Last week I ported Iain Lobb’s Bunnymark performance test to Corona, as I was curious to see how it would perform. I posted the results on Twitter, but thought that I’d follow up with a post showing the Bunnymark code, and also talk about how the results have changed after testing again using the graphics optimizations recently announced by Ansca.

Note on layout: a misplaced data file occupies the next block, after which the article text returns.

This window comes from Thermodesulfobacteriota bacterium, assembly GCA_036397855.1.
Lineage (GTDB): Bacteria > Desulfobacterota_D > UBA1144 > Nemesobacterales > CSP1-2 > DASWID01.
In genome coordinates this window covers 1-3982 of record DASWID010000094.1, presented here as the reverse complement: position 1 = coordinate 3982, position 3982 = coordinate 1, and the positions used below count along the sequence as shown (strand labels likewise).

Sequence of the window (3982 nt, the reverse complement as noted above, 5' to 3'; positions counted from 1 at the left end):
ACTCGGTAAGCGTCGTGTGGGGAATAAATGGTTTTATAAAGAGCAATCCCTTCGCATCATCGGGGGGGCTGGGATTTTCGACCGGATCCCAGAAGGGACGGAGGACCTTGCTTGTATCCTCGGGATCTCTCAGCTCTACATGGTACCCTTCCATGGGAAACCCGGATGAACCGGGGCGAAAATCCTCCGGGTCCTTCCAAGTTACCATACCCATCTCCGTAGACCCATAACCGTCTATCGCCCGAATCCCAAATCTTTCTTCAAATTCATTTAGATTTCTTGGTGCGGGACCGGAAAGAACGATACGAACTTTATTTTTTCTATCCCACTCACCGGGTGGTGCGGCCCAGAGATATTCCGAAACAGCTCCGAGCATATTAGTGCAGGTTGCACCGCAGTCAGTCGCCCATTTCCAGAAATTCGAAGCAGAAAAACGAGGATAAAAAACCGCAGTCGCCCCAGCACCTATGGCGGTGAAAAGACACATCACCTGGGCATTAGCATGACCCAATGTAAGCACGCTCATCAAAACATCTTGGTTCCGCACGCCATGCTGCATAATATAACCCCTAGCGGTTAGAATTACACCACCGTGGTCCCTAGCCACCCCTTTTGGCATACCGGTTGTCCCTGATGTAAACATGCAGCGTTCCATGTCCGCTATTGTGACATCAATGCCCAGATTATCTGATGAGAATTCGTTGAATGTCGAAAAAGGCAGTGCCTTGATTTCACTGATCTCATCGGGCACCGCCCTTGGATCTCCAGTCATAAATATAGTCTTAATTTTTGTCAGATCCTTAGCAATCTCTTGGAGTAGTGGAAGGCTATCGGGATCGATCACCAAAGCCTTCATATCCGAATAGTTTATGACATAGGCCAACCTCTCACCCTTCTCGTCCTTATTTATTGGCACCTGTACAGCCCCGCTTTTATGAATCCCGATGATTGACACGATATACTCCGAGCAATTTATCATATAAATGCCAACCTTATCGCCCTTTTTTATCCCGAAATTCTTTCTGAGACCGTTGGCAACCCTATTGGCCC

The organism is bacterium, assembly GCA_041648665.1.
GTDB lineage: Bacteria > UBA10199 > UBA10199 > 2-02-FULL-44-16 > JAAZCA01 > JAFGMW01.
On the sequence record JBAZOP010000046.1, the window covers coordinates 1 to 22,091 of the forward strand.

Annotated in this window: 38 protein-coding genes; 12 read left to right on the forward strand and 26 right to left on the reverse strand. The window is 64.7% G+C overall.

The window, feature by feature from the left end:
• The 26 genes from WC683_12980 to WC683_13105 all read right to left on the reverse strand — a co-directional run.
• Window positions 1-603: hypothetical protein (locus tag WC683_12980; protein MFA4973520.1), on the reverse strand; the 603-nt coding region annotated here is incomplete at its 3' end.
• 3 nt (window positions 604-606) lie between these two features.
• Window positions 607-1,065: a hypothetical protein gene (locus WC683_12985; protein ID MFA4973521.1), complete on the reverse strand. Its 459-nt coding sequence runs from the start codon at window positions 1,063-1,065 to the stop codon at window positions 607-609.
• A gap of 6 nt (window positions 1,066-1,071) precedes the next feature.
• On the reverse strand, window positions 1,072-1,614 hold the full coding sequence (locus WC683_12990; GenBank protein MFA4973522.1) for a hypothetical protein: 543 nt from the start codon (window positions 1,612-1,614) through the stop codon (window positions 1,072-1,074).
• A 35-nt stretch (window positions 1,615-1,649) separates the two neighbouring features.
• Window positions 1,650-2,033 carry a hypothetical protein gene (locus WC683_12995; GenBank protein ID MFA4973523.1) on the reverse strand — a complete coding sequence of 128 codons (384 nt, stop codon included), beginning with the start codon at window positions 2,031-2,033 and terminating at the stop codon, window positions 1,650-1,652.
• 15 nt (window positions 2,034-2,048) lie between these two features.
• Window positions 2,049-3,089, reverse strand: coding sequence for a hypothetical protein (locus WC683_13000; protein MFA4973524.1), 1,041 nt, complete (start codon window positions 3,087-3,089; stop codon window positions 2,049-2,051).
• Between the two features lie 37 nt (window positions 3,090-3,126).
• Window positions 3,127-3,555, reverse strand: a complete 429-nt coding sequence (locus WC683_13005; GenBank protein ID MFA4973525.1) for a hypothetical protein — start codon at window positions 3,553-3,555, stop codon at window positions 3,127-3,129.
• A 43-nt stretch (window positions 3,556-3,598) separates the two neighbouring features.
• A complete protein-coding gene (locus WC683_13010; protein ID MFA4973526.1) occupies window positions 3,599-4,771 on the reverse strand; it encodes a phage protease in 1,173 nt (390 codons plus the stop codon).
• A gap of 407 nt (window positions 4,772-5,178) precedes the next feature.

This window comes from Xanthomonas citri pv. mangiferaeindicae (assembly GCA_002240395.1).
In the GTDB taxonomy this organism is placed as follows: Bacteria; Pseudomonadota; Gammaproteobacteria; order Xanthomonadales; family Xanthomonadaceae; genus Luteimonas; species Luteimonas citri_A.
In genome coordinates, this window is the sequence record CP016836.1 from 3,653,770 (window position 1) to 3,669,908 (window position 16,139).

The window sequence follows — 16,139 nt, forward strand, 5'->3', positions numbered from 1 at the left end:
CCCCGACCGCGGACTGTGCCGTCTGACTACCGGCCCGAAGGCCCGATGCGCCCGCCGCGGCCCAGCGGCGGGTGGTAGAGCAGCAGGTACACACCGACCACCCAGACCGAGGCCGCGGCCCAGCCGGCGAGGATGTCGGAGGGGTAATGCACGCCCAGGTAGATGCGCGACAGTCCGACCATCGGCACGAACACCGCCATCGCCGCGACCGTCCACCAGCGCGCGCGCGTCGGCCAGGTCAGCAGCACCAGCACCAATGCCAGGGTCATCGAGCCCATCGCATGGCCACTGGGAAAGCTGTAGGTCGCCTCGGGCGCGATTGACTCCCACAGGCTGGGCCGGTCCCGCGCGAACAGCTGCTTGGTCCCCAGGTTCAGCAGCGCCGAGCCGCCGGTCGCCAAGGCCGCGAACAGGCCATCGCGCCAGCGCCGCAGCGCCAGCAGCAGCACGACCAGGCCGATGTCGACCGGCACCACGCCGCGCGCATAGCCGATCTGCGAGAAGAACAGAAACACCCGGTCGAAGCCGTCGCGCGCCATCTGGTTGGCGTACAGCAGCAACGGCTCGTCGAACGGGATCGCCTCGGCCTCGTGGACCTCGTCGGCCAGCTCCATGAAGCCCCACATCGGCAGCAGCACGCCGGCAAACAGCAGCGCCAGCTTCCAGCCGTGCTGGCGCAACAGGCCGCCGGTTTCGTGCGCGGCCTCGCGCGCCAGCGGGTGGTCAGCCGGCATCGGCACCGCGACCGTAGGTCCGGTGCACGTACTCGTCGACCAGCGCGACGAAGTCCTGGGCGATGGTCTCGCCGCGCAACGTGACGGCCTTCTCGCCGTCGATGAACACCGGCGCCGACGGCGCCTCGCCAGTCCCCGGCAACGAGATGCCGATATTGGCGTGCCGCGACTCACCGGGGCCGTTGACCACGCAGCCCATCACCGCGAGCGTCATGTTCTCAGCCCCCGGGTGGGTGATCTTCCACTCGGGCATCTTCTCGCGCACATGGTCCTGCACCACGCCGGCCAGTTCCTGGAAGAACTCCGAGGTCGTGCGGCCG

First off, I’ve posted the basic Bunnymark code to GitHub. Included in it is a simple FPS counter that I put together. If you look at the code for the counter, you’ll see that you can specify a ‘target’ frame rate, and the counter will dispatch an event when the frame rate drops below that target. This makes it a bit easier to stop any particular code from running if the FPS drops too low. Also, to account for any temporary dips in the frame rate (e.g. by creating a couple hundred display objects in a single frame) it tracks the frame rate as an average of the rate over the last 60 frames.